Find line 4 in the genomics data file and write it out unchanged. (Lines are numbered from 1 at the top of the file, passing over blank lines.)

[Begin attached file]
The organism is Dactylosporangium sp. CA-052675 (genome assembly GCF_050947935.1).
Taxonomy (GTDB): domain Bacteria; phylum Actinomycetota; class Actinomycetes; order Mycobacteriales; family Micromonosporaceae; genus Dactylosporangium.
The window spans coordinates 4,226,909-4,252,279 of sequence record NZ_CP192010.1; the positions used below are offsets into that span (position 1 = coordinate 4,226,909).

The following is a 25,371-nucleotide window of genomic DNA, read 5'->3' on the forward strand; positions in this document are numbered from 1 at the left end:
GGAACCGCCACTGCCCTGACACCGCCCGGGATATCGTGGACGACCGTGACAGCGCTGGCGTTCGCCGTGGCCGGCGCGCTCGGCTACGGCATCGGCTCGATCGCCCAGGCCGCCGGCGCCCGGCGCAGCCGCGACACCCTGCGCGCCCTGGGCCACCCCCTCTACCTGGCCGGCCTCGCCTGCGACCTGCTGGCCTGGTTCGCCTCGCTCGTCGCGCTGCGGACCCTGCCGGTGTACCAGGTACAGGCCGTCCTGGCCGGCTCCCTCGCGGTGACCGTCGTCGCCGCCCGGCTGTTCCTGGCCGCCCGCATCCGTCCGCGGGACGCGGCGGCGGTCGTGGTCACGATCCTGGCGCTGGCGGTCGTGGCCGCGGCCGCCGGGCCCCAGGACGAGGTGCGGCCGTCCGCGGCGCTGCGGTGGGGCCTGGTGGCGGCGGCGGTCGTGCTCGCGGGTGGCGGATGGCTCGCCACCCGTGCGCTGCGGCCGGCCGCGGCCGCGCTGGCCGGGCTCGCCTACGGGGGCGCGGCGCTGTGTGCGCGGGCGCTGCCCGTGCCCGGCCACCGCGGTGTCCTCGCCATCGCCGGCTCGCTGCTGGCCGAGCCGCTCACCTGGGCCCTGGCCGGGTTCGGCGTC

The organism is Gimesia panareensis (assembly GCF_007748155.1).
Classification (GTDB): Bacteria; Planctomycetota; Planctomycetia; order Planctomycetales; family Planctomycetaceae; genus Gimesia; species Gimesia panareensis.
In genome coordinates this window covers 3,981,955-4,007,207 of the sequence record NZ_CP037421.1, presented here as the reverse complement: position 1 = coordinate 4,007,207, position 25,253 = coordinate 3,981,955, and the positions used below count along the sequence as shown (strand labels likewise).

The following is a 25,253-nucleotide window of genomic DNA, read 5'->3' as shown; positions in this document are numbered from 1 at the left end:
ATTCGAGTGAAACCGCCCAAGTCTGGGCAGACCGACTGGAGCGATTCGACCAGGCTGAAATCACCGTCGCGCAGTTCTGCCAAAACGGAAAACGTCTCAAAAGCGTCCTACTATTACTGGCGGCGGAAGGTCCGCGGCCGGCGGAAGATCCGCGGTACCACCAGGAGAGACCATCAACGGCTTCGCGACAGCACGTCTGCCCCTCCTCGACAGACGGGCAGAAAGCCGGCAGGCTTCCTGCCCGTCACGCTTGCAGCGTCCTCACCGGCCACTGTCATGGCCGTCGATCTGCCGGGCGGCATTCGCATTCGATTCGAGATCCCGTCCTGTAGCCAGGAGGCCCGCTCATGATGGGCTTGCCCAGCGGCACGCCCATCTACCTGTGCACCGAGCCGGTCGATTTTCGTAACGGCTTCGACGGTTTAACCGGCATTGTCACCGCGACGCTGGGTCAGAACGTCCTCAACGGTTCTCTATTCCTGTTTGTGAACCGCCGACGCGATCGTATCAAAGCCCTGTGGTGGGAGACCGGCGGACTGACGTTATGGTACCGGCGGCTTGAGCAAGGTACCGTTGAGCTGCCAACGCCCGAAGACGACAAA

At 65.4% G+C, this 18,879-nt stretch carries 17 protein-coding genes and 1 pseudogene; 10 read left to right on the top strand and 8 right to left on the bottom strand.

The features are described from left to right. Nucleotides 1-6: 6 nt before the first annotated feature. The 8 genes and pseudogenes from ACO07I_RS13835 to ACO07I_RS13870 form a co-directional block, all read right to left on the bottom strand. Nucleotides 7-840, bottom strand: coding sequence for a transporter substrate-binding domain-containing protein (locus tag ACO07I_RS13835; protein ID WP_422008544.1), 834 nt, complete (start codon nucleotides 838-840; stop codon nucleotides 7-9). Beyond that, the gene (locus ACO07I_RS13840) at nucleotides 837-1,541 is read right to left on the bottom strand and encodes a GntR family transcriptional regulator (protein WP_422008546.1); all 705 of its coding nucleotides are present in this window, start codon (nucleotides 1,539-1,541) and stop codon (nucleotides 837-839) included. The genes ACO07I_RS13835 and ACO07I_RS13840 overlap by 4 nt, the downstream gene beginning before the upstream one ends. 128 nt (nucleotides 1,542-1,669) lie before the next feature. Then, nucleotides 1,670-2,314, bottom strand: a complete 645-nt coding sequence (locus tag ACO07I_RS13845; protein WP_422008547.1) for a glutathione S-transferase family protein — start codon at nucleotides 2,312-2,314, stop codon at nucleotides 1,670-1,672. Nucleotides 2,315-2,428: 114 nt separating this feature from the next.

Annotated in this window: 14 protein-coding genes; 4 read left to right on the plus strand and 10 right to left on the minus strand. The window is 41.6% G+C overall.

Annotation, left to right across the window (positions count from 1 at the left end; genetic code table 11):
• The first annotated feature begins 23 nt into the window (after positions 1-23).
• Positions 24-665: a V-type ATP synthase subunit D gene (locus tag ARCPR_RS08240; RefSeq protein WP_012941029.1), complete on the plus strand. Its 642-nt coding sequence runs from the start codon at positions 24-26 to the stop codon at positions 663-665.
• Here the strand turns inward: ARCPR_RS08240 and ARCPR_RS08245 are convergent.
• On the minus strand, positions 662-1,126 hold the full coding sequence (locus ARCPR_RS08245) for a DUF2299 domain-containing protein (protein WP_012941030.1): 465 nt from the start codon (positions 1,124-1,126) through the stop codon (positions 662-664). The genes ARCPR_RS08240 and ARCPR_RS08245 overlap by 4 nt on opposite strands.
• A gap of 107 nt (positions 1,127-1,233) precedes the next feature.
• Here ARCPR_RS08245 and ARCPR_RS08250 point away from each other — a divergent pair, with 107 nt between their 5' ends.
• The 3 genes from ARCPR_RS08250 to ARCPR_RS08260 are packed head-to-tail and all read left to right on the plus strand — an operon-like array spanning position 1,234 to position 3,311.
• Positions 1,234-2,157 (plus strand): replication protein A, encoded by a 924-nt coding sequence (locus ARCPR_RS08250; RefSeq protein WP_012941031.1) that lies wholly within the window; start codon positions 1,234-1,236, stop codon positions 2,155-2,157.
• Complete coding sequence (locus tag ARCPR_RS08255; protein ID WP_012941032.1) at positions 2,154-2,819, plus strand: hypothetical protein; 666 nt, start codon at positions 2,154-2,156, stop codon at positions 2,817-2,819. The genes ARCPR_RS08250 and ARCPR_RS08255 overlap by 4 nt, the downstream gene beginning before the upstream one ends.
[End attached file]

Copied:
The following is a 25,371-nucleotide window of genomic DNA, read 5'->3' on the forward strand; positions in this document are numbered from 1 at the left end: